It has been said by some commentators that the making of lifetime maintenance orders is on the wane and that, in future, a spousal maintenance order which comes to an end only on either the death of either party or the re-marriage of the recipient will be less common. However, many such orders remain in force and can often run for many years.
The court has the power to vary a maintenance order whilst it is in force both upwards and downwards. It is often thought that this power which enables the court to vary an order to reflect changing circumstances over time is a valuable one but it can, for reasons that are self-evident, result in litigation between people long after their marriage has ended. Such court applications rarely get beyond a decision of a first instance judge but the dispute between Mr and Mrs Mills has very recently reached the Supreme Court.
Mr and Mrs Mills were married for 15 years and divorced in 2002. A financial order was made by consent at the time of the divorce which provided that Mrs Mills would receive £230,000 in settlement of her capital claims. It was also agreed that Mr Mills would pay periodical payments at the annual rate of £13,200. Apparently Mr Mills’ expectation was that Mrs Mills would use the capital sum to purchase a suitable home for herself and their son without a mortgage. For her part Mrs Mills had maintained that she needed £350,000 to re-house. In the event Mrs Mills was able to take out a mortgage and purchase a home for £345,000. Between 2002 and 2009 she sold and bought a series of properties and, with each acquisition, the amount borrowed increased. Moreover, she did not necessarily reinvest all of the sale proceeds from one property into the next but seemingly spent the balance. This resulted in her capital base decreasing over time. Eventually in 2009 Mrs Mills sold her final property and started to rent. By April 2015 Mrs Mills had no capital but had debts of around £42,000.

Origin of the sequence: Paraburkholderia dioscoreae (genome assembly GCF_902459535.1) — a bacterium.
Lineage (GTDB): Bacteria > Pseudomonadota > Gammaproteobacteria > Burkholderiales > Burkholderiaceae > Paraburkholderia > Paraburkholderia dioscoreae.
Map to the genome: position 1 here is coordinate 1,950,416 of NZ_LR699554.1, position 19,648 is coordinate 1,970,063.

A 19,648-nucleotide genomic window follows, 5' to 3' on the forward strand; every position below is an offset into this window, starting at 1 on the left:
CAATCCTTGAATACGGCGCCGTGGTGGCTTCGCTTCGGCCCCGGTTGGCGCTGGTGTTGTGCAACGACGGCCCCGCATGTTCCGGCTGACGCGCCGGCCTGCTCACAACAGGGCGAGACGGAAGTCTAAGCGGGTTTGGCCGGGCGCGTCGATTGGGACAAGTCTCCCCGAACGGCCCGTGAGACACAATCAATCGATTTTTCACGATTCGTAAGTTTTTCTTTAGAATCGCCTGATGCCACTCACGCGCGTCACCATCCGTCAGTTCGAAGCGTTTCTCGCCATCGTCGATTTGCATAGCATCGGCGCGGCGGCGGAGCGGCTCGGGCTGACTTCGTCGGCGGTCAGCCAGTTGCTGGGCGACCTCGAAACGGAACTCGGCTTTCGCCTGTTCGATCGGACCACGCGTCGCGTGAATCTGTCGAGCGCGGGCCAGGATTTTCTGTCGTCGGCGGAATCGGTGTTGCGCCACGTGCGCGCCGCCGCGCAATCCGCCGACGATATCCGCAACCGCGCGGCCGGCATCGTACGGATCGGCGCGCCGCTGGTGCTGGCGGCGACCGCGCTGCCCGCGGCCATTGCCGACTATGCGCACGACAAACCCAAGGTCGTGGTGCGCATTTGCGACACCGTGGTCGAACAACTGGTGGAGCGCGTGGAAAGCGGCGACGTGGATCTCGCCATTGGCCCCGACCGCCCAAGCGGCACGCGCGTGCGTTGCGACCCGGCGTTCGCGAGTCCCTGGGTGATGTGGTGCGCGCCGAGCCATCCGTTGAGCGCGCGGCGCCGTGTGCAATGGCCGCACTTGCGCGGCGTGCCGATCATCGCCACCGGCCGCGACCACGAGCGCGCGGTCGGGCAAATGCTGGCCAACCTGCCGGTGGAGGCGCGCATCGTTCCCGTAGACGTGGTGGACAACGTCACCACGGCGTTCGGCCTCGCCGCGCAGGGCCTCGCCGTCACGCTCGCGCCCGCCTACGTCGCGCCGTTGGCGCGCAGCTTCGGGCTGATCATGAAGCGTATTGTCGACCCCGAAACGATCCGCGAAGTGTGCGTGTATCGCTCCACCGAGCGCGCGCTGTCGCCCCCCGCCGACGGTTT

Mr and Mrs Mills both made applications to the court. Mr Mills sought an order either discharging the original periodical payments order or varying it downwards. Mrs Mills applied for the level of payments to be increased. The matter came before the court in April 2015 and the judge noted that there was a shortfall of £4,092 per year between Mrs Mills’ current needs and, when coupled with her own earnings, the existing level of maintenance payments. He also held that, although the wife’s actions had not been profligate, she had not managed her finances wisely and her current financial needs, in particular her need to rent, had been increased by the choices she had made. The judge therefore considered that it would be unfair to Mr Mills if he had to make a full contribution to his former wife’s rental costs. As a result, he declined to vary the order for periodical payments either upwards or downwards. The result was that Mr Mills would continue to contribute to around 60% of Mrs Mills’ rental costs, and she would have to adjust her expenditure to accommodate that shortfall.